Queer Comic Art Featured on San Francisco Bus Kiosks
Every year since 1992, the San Francisco Arts Commission displays the work of artists in the Art on Market Street Kiosk Poster Series installed in bus kiosks on Market Street between 8th Street and the Embarcadero. On display through February is the work of award-winning gay comic artist Justin Hall (pictured), the first Fullbright Scholar in Comics and editor of the queer comics history anthology, No Straight Lines.
“Marching Toward Pride” is made up of 12 posters, representing six pivotal moments in San Francisco’s LGBTQ history. The poster-sized comic pages feature images of critical people and draw dialogue from the GLBT Historical Society and San Francisco Public Library archives. Hall used single-color images to reference the original Pride rainbow flag's colors.
“Justin Hall's series amplifies six important moments in San Francisco's LGBTQ history, and with the medium of comics, makes these histories compelling and relatable," acting director of cultural affairs Denise Bradley-Tyson said in a statement to the press. “While these stories are just a few among countless other significant moments, Hall's work celebrates the decades of struggle, resistance, strength and triumph in the City's LGBTQ community.”
Can't make it to San Francisco? Check out the complete poster series below.
In red to represent the top color of the rainbow flag, are two posters representing the founding of the Daughters of Bilitis in 1955 from the point of view of founders Del Martin and Phyllis Lyon. As Hall notes on his site, the nation's first lesbian civil-rights organization, began as a secret social club created by Rosealie “Rose” Bramberg and her partner Rosemary Sliepen. The club's working-class couples wanted the group to remain a secret social club, but the white-collar couples pushed to make it a public political group. This, of course, brings up important issues of both class and race. Rose was Filipina and worked in a brush factory, while Del and Phyllis were white journalists. The dangers for lesbians were greater for women of color and working-class women in the mid-1950s.
José Sarria Campaign, 1961
The orange posters reflect the 1961 campaign of José Sarria for San Francisco Board of Supervisors, the first time an out queer person ran for political office in the U.S., according to Hall's research. Sarria also founded the Imperial Court and worked as drag queen hostess at the Black Cat bar.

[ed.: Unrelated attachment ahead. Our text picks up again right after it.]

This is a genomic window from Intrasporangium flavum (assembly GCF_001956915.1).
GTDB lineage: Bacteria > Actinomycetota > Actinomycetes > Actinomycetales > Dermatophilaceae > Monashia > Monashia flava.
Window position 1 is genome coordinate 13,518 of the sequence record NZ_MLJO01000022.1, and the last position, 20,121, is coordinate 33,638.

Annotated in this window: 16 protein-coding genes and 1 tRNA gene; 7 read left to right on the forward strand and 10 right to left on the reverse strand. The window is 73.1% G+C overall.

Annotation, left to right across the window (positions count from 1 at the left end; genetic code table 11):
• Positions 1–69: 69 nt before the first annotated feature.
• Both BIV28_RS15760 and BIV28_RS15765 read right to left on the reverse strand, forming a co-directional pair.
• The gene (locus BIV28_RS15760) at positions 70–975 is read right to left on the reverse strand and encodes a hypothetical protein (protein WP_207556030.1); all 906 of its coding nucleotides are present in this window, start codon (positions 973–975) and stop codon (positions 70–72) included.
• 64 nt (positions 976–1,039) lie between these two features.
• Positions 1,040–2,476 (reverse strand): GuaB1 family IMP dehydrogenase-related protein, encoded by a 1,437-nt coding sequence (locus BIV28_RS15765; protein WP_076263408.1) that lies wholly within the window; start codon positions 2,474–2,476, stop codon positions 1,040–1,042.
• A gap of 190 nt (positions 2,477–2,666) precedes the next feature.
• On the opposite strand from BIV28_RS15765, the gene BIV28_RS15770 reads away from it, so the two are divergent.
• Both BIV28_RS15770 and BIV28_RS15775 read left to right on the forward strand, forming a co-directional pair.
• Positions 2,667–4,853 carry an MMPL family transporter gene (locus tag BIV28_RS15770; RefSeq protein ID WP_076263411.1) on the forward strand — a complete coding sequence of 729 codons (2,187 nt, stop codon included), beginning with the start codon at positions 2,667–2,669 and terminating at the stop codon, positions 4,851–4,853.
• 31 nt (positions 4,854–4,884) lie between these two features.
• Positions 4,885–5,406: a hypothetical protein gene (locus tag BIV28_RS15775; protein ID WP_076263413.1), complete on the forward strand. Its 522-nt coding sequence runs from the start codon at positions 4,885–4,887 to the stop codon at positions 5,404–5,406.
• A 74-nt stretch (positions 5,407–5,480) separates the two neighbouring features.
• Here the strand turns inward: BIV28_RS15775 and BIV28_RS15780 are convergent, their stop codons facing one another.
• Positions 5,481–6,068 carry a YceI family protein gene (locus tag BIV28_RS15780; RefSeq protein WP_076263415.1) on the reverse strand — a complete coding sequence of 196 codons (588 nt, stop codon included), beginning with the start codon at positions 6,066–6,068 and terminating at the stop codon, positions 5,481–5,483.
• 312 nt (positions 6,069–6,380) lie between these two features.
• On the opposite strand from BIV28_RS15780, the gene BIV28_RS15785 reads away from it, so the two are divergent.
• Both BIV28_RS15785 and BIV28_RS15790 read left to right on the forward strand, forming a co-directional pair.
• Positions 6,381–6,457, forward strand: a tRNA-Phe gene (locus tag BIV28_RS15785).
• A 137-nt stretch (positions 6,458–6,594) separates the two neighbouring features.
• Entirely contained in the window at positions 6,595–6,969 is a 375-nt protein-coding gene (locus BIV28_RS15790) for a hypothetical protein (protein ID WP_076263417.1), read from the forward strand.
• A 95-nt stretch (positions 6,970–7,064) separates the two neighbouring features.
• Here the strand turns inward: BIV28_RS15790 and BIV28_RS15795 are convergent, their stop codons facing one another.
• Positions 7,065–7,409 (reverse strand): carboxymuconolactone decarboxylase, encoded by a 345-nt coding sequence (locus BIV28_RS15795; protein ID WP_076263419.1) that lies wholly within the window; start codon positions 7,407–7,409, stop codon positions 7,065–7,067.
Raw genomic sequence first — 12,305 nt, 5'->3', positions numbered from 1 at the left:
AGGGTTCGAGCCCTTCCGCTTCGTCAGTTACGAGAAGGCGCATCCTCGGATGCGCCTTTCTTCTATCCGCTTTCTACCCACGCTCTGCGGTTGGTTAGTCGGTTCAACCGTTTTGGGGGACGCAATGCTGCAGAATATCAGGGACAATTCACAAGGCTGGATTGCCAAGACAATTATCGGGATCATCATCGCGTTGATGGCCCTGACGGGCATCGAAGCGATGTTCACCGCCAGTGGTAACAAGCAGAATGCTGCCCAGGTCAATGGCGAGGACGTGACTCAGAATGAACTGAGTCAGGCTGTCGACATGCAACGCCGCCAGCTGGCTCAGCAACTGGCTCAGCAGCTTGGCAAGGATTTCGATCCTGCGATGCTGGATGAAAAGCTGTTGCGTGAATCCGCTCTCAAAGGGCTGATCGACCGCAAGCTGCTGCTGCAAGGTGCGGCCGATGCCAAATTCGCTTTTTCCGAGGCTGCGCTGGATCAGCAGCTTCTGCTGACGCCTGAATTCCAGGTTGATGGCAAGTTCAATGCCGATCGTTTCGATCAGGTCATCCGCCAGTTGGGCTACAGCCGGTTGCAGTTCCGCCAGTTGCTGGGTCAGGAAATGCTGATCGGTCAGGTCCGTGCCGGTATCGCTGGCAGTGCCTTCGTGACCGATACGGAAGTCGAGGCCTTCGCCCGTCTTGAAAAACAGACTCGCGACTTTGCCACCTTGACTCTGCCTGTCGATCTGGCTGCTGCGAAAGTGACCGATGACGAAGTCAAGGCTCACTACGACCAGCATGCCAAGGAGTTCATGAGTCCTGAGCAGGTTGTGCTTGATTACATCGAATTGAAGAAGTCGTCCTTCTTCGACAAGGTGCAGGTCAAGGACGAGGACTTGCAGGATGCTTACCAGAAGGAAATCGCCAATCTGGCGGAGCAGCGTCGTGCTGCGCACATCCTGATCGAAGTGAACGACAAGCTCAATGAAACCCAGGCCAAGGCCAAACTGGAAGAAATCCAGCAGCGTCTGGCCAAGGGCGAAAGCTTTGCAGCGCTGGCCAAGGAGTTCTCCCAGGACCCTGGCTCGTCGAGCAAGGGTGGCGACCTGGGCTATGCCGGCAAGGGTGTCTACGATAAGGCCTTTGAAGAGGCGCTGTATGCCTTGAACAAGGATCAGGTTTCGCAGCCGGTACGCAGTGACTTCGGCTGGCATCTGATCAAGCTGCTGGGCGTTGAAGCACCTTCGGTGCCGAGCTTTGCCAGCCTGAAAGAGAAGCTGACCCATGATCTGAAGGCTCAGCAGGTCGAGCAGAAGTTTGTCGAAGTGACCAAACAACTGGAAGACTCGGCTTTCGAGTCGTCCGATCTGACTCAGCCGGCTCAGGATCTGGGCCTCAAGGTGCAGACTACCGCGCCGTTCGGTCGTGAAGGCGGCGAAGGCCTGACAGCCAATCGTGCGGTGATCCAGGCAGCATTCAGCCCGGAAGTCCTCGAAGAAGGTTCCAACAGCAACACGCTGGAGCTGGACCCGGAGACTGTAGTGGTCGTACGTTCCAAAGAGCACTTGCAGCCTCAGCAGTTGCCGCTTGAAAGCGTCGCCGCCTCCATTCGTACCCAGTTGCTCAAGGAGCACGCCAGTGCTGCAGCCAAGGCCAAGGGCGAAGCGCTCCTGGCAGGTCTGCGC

"I took care to capture Sarria’s voice in his narration," Hall writes on his site. "I read interviews with him (check out Nan Alamilla Boyd’s in her Wide Open Town: A Queer History of San Francisco to 1965) and pulled as many direct quotes and aphorisms (he had many!) as I could."
Tool Box Bar, 1963
The Tool Box Bar was the first leather bar in San Francisco’s South of Market (SOMA) district and the beginnings of leather culture in the Bay Area. The bar was made famous when it was covered in Time Life Magazine in 1964. Hall notes on his site that the bar actually opened in 1962, but he had read that the date was 1963. He writes that he "was corrected by Gayle Rubin, who is the greatest historian of the early leather scene. I changed the date in the body of the poster, but unfortunately, I forgot to do so in the title."
Council on Religion and the Homosexual, 1964
The green posters illustrate the creation of the Council on Religion and the Homosexual in 1964 and its New Year’s Day party that led to a police raid but which ended as Hall writes, with "the first moment in the US that public opinion turned against a police force harassing, oppressing, and brutalizing LGBTQ people with impunity. It was the first time the ACLU came to the defense of queer people, and one could argue that this was the moment when queer rights began in a significant way to be recognized as human rights in the US."
Compton Cafeteria Riots, 1966
The blue posters illustrate the Compton Cafeteria riots that helped launch the modern trans rights movement and galvanized the larger LGBTQ+ civil-rights struggle three years before the Stonewall Riots in New York.
San Francisco Pride, 1970
San Francisco Pride is the focus of the purple posters, with the first representing the origins of the event, and the second reflecting the march in its current form, along with inset panels honoring various Grand Marshals.